That fallacy is employed as part of a larger argument that is repeated not only in emails, but in PIABA’s press release and PIABA’s complaint in federal court. Stripped of legalese and dressed-for-dinner formality, the argument is: your search product sucks, therefore we can take your database and make our own search engine for it. PIABA’s press release of October 29, 2001 says:

“PIABA’s creation of its own database was in response to numerous and repeated expressions of frustration by our members over how difficult and time consuming it is to access the public awards SAC maintains for the NASD,” said Phil Aidikoff, President of PIABA. “Our members and the investors they represent need a fast and cost-efficient way to do background research on arbitrators who seek to become involved in resolving these disputes, which often involve the life savings of senior citizens. The design of the SAC Database was so cumbersome that our members found themselves all but forced to send money to SAC simply to get copies of arbitration awards that were supposed to be publicly available. This has resulted in greater cost to wronged investors who are pursuing recovery. Technology and the Internet are supposed to make access to public documents easier and cheaper, not harder and more expensive. PIABA’s purpose is simply to make this data available to our members and their clients, the investing public, at virtually no cost.”

Besides saying in effect, “Using the free access to SAC’s database was cumbersome and frustrating, so we took it,” the press release employs a number of other fallacies, such as glittering generality. Any logical argument must have at least two premises. A glittering generality employs only one premise, and hence is a fallacy, but the single premise chosen for the argument is so attractive, so glittering that it dazzles the eye into overlooking the lack of necessary additional premises. Hence, “The internet is supposed to make information cheaper,” is an attractive premise, but still a single premise that fails, without additional premises, to support the conclusion that, “we were justified in taking their database.”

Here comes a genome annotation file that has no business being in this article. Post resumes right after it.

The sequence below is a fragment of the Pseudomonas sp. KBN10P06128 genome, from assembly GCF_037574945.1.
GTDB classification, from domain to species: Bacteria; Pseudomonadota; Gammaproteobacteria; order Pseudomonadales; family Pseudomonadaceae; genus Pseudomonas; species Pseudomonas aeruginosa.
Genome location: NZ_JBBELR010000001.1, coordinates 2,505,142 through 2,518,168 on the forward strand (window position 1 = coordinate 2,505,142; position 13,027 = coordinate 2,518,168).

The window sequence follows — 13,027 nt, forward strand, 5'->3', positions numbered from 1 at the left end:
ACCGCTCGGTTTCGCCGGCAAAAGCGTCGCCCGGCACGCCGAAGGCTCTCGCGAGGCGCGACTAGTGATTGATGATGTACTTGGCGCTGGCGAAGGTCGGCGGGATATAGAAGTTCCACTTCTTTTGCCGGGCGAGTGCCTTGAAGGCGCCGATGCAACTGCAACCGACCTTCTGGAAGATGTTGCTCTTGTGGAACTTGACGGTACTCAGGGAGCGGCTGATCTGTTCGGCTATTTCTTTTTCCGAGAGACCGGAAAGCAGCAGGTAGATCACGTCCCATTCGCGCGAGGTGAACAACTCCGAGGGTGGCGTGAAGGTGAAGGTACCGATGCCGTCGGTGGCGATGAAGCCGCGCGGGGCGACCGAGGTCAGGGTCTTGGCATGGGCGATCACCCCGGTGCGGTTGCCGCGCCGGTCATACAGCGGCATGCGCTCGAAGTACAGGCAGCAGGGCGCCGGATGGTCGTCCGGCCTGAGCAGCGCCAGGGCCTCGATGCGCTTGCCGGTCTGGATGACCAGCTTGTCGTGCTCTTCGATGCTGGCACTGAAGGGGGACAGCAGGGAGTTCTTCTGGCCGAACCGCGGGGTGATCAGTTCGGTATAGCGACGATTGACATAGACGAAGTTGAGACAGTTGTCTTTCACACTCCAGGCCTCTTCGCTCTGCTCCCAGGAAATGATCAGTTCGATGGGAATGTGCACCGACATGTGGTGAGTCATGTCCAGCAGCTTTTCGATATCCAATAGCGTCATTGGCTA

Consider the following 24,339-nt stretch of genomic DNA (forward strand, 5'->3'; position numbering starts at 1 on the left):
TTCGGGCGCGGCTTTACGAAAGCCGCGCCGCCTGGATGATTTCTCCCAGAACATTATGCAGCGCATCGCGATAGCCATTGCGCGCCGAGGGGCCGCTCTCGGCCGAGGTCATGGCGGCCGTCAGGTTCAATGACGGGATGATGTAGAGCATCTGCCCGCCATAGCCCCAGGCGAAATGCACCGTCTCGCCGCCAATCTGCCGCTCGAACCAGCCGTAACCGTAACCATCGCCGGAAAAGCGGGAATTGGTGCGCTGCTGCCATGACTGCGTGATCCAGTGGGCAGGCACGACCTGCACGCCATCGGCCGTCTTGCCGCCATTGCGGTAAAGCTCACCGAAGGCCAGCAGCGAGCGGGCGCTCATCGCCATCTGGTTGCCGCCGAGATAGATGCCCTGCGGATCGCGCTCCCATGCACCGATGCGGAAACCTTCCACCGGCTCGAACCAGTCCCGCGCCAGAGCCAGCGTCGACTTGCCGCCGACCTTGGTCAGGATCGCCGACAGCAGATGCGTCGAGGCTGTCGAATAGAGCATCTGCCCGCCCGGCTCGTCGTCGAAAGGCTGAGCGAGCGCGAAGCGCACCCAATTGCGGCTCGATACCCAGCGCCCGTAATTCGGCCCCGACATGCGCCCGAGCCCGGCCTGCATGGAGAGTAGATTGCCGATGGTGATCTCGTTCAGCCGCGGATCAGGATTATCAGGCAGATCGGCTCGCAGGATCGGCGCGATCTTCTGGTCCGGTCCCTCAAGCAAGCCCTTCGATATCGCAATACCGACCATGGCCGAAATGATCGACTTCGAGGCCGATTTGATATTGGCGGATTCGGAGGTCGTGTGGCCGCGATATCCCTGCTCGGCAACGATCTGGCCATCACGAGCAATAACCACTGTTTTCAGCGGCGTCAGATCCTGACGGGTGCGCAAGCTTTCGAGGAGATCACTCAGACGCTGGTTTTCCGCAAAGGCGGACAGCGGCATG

Another fallacy is presupposing a fact that is in issue. PIABA repeatedly speaks of documents that are “supposed to be publicly available” and similar phrases in contexts where that would only matter if the documents are in the public domain in the copyright sense of the term. Lots of documents are publicly available that are not in the public domain. Are the awards in the public domain? While SAC and CCH might not claim copyright in the awards (only in the compilation), does that mean the authors or the authoring self-regulatory organizations have no copyright? I don’t know, but at this stage, that is an issue, not a fact. It can serve as a premise to reasoning only after it has been established as a fact.

Perhaps the cream of fallacy is the statement that PIABA will make the data available “to our members and their clients, the investing public, at virtually no cost.” Is that supposed to sound like PIABA will make the database available to the investing public at virtually no cost? True, the clients of PIABA’s members are drawn from the public, but PIABA is not offering to make the database available to the public at virtually no cost. Only that subset of the public represented by PIABA lawyers would be benefited. To tap that benefit, a lawyer would have to join PIABA, and member of the public would have to hire a PIABA lawyer. A Robin Hood argument would be a fallacy, but this goes a step below because it is not even a Robin Hood argument.

Further, the fact that the industry might be able to pay does not mean that Robin Hood is taking from the industry to give to the poor. It is taking from SAC, a firm of eleven employees whose primary business assets are the SCAN Library and related products. The taking guts the balance sheet of a small firm.


Questions that I hope are answered in the litigation include: